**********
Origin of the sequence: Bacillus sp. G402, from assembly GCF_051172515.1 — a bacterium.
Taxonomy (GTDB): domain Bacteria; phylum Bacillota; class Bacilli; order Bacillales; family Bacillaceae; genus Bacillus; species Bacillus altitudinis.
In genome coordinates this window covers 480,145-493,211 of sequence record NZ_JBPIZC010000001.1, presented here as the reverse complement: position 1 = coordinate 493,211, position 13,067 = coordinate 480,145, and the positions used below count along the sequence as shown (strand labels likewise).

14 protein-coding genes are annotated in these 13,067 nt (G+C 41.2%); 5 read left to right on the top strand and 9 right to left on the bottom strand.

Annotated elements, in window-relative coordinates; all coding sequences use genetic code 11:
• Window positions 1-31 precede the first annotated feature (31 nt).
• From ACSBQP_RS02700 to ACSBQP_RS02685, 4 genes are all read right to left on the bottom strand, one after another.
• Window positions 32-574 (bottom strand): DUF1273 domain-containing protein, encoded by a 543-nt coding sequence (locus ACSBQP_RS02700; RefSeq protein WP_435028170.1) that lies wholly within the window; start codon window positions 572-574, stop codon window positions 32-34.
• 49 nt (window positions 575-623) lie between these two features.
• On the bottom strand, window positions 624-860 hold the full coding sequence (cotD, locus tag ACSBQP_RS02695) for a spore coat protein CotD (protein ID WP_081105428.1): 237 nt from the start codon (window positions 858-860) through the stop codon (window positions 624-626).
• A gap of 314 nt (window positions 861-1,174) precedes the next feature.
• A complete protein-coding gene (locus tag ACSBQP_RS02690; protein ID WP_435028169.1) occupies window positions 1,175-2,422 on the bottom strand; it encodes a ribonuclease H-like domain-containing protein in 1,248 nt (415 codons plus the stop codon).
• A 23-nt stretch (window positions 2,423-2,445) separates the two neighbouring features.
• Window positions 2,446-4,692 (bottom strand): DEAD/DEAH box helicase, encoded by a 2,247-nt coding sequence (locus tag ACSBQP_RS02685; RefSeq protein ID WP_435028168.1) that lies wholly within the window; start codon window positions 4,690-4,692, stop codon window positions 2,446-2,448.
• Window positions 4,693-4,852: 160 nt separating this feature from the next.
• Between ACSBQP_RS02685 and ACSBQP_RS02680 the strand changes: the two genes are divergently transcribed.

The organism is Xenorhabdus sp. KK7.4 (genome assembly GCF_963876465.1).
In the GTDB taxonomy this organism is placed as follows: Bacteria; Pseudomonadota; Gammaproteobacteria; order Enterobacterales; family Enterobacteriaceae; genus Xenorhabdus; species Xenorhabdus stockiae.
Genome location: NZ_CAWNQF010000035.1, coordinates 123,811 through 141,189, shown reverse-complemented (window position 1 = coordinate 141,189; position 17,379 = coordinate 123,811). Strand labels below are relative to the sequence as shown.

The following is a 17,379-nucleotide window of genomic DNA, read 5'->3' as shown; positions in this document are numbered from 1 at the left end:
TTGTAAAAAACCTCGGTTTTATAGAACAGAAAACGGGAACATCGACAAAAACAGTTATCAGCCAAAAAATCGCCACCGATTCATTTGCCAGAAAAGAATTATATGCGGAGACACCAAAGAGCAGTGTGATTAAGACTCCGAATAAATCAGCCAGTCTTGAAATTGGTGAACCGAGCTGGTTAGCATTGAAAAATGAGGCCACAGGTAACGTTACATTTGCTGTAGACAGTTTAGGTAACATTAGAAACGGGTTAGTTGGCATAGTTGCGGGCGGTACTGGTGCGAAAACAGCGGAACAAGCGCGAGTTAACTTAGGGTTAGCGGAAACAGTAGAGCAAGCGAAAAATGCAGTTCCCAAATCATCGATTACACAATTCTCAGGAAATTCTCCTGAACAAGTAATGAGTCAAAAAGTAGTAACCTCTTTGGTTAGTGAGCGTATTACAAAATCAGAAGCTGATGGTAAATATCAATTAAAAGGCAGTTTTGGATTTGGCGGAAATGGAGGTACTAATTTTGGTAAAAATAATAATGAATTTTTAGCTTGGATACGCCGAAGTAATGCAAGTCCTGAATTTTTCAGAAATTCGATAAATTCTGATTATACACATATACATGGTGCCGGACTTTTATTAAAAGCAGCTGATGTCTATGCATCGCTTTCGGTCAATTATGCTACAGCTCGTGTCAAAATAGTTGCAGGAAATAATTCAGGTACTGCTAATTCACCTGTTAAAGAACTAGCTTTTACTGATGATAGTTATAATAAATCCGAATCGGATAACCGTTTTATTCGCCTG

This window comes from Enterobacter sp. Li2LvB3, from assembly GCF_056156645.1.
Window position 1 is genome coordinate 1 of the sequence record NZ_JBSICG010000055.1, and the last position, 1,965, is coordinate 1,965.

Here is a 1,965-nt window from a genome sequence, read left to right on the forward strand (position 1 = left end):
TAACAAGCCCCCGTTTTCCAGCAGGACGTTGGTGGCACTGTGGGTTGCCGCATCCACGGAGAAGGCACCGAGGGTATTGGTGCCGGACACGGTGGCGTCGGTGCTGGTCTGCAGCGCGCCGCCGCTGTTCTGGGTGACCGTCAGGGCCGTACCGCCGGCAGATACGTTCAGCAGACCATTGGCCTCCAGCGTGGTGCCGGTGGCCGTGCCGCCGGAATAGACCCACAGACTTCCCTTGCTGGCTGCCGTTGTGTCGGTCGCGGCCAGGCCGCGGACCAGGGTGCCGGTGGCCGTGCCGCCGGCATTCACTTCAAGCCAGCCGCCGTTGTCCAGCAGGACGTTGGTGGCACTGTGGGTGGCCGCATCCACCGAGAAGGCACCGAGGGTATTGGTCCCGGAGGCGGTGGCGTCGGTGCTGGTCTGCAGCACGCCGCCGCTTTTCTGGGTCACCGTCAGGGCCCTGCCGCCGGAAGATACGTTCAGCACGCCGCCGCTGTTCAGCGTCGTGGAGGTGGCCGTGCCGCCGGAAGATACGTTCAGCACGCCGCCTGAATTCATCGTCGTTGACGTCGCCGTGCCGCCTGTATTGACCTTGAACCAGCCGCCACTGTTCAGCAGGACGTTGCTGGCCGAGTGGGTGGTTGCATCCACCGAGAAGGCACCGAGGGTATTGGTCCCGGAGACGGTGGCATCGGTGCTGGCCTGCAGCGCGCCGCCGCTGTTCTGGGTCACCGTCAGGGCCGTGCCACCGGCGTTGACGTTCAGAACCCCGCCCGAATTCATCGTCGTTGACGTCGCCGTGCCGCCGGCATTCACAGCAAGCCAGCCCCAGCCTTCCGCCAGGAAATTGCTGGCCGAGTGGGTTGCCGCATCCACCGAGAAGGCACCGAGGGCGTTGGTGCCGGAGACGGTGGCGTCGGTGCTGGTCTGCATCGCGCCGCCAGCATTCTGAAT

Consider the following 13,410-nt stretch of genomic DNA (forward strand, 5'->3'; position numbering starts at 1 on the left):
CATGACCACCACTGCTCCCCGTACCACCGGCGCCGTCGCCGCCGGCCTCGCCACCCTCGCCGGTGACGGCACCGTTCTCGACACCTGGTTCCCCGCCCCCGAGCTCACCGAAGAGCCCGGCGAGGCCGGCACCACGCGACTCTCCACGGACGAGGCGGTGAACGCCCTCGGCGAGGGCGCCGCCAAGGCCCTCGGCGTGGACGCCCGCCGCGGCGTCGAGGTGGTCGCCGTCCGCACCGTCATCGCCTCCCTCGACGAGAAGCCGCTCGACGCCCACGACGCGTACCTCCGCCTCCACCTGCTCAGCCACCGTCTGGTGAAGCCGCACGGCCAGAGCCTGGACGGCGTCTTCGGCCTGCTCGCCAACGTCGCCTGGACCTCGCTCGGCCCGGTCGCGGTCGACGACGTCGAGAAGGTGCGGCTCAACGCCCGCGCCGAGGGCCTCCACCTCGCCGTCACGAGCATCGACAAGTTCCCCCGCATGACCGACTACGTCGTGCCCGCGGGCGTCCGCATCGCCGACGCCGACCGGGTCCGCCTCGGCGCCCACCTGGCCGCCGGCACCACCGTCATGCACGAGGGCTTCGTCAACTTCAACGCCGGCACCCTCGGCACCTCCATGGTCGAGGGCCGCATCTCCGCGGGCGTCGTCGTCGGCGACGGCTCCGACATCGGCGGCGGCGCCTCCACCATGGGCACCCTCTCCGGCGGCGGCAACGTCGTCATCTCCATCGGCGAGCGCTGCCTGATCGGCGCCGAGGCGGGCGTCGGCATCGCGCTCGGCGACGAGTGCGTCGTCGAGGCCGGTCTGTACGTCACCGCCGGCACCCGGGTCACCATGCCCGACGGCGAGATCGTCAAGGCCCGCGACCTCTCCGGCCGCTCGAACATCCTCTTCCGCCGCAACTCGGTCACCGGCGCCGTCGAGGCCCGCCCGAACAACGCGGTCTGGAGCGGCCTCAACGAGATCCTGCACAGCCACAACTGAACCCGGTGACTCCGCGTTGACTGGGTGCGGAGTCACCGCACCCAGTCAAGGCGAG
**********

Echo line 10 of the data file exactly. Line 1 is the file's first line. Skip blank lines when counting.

• On the bottom strand, window positions 624-860 hold the full coding sequence (cotD, locus tag ACSBQP_RS02695) for a spore coat protein CotD (protein ID WP_081105428.1): 237 nt from the start codon (window positions 858-860) through the stop codon (window positions 624-626).